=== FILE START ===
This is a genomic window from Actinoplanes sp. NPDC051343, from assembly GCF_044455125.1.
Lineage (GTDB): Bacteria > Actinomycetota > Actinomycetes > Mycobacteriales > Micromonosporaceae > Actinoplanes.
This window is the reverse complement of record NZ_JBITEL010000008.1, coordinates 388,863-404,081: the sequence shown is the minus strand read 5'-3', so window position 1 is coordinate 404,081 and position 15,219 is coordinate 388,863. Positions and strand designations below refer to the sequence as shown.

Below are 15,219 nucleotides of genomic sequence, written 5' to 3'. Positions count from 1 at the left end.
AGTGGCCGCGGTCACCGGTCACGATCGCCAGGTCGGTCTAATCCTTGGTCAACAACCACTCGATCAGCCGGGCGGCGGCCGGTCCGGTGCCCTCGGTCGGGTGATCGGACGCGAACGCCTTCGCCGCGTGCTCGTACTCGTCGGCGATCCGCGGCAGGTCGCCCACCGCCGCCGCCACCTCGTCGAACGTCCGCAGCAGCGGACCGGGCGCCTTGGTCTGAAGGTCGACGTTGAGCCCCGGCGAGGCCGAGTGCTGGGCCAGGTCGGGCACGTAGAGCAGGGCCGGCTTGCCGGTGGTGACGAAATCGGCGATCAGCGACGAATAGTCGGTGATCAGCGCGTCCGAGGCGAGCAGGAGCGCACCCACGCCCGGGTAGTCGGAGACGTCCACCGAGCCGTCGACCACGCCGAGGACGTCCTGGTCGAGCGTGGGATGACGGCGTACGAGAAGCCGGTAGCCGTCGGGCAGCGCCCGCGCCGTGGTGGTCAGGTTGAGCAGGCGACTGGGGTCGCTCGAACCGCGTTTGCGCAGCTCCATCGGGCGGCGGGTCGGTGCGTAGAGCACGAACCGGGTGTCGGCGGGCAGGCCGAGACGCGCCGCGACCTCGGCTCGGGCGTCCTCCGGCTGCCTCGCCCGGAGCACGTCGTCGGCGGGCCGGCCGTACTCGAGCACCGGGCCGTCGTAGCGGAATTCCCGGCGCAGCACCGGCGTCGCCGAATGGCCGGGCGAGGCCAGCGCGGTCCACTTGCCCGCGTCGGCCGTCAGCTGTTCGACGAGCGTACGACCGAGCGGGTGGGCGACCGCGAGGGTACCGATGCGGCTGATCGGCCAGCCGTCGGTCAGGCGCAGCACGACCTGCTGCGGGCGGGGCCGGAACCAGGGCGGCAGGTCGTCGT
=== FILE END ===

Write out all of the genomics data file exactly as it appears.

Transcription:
This is a genomic window from Actinoplanes sp. NPDC051343, from assembly GCF_044455125.1.
Lineage (GTDB): Bacteria > Actinomycetota > Actinomycetes > Mycobacteriales > Micromonosporaceae > Actinoplanes.
This window is the reverse complement of record NZ_JBITEL010000008.1, coordinates 388,863-404,081: the sequence shown is the minus strand read 5'-3', so window position 1 is coordinate 404,081 and position 15,219 is coordinate 388,863. Positions and strand designations below refer to the sequence as shown.

Below are 15,219 nucleotides of genomic sequence, written 5' to 3'. Positions count from 1 at the left end.
AGTGGCCGCGGTCACCGGTCACGATCGCCAGGTCGGTCTAATCCTTGGTCAACAACCACTCGATCAGCCGGGCGGCGGCCGGTCCGGTGCCCTCGGTCGGGTGATCGGACGCGAACGCCTTCGCCGCGTGCTCGTACTCGTCGGCGATCCGCGGCAGGTCGCCCACCGCCGCCGCCACCTCGTCGAACGTCCGCAGCAGCGGACCGGGCGCCTTGGTCTGAAGGTCGACGTTGAGCCCCGGCGAGGCCGAGTGCTGGGCCAGGTCGGGCACGTAGAGCAGGGCCGGCTTGCCGGTGGTGACGAAATCGGCGATCAGCGACGAATAGTCGGTGATCAGCGCGTCCGAGGCGAGCAGGAGCGCACCCACGCCCGGGTAGTCGGAGACGTCCACCGAGCCGTCGACCACGCCGAGGACGTCCTGGTCGAGCGTGGGATGACGGCGTACGAGAAGCCGGTAGCCGTCGGGCAGCGCCCGCGCCGTGGTGGTCAGGTTGAGCAGGCGACTGGGGTCGCTCGAACCGCGTTTGCGCAGCTCCATCGGGCGGCGGGTCGGTGCGTAGAGCACGAACCGGGTGTCGGCGGGCAGGCCGAGACGCGCCGCGACCTCGGCTCGGGCGTCCTCCGGCTGCCTCGCCCGGAGCACGTCGTCGGCGGGCCGGCCGTACTCGAGCACCGGGCCGTCGTAGCGGAATTCCCGGCGCAGCACCGGCGTCGCCGAATGGCCGGGCGAGGCCAGCGCGGTCCACTTGCCCGCGTCGGCCGTCAGCTGTTCGACGAGCGTACGACCGAGCGGGTGGGCGACCGCGAGGGTACCGATGCGGCTGATCGGCCAGCCGTCGGTCAGGCGCAGCACGACCTGCTGCGGGCGGGGCCGGAACCAGGGCGGCAGGTCGTCGT